Background: Changes in microbiota composition as a result of antibiotics use in early life has been proposed as a possible contributor in the aetiology of autism spectrum disorders (ASD). We aimed to examine the association between early life antibiotic exposure and risk of ASD.
Methods: This was a population-based cohort study which included all live births in Manitoba, Canada, between 1 April 1998 and 31 March 2016. We used administrative health data from the Manitoba Population Research Data Repository. Exposure was defined as having filled one or more antibiotic prescription during the first year of life. The main outcome was ASD diagnosis. Cox proportional hazards regression models were used to estimate the risk of developing ASD in the overall population and in a sibling cohort.
Results: Of all subjects in the cohort (n = 214 834), 94 024 (43.8%) filled an antibiotic prescription during the first year of life. During follow-up, 2965 children received an ASD diagnosis. Compared with children who did not use antibiotics during the first year of life, those who received antibiotics had a reduced risk of ASD [adjusted hazardz ratio (HR) 0.91, 95% confidence interval (CI) 0.84-0.99). Number of treatment courses and cumulative duration of antibiotic exposure were not associated with ASD. In the sibling-controlled analysis, early life antibiotic exposure was not associated with ASD (adjusted HR 1.03, 95% CI 0.86-1.23).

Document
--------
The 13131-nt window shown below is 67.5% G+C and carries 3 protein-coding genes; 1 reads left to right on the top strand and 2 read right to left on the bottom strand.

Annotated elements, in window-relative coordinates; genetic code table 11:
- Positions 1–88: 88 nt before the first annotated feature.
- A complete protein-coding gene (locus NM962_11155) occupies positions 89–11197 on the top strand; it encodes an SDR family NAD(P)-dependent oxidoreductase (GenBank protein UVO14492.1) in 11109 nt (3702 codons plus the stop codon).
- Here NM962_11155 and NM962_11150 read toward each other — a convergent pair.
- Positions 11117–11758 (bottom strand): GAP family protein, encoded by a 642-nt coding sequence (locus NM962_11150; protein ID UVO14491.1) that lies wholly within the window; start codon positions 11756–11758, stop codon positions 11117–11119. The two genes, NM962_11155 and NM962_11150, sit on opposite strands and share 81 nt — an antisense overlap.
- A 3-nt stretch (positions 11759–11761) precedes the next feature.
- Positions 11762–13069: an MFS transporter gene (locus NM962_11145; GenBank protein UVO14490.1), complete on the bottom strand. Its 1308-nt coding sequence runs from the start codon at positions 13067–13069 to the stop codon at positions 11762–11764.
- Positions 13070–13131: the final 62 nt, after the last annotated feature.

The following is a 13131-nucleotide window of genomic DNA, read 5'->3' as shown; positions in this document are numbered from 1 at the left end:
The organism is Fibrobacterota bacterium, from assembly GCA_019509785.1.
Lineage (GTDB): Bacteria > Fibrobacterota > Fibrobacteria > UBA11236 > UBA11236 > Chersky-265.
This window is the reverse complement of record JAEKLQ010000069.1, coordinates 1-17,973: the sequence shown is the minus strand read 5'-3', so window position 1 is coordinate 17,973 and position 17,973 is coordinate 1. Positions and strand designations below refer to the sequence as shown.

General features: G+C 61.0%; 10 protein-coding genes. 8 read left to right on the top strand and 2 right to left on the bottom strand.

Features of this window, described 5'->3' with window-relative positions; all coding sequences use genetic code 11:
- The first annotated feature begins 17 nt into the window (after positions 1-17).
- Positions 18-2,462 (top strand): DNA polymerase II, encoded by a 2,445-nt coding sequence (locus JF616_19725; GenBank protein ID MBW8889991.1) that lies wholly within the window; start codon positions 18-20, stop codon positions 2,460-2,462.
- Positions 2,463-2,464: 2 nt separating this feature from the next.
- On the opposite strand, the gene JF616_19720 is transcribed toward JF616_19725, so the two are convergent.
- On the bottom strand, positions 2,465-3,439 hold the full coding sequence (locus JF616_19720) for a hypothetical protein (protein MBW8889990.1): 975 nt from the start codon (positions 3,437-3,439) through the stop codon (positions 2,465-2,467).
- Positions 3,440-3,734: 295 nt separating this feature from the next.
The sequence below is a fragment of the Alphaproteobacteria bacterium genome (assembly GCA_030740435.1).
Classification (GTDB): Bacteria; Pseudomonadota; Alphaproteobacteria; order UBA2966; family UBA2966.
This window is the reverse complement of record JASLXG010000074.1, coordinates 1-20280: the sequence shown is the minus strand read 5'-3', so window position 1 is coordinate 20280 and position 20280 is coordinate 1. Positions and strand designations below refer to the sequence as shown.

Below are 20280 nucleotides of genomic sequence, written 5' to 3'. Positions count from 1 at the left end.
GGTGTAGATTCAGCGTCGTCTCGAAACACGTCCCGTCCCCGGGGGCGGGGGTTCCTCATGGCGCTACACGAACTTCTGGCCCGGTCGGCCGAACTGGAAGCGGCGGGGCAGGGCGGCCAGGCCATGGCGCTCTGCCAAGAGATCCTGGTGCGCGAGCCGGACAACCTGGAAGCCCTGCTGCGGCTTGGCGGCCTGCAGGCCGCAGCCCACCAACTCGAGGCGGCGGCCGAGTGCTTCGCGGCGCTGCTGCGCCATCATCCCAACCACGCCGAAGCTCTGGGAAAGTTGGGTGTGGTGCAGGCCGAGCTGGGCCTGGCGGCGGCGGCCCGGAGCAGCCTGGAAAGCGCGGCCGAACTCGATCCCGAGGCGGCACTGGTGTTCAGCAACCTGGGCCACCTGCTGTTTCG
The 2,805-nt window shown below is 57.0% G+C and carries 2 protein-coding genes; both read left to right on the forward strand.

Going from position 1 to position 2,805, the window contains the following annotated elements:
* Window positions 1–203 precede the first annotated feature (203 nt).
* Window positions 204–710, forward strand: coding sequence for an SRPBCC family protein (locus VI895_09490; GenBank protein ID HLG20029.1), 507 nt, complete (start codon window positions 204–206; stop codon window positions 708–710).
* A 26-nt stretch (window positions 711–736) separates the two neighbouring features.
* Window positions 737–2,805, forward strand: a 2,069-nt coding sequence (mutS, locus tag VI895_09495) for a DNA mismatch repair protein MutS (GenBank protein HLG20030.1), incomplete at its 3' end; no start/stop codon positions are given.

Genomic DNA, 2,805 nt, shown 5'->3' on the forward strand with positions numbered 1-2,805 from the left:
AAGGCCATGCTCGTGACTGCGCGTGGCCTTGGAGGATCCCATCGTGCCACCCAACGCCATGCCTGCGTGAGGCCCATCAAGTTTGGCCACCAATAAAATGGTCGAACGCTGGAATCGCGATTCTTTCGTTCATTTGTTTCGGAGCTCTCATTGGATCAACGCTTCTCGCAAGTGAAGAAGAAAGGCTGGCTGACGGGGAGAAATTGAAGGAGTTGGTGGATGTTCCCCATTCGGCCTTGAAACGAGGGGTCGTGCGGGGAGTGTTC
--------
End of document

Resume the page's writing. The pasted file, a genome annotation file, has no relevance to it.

Conclusions: Our findings suggested no clinically significant association between early life antibiotics exposure and risk of autism spectrum disorders, and should provide reassurance to concerned prescribers and parents.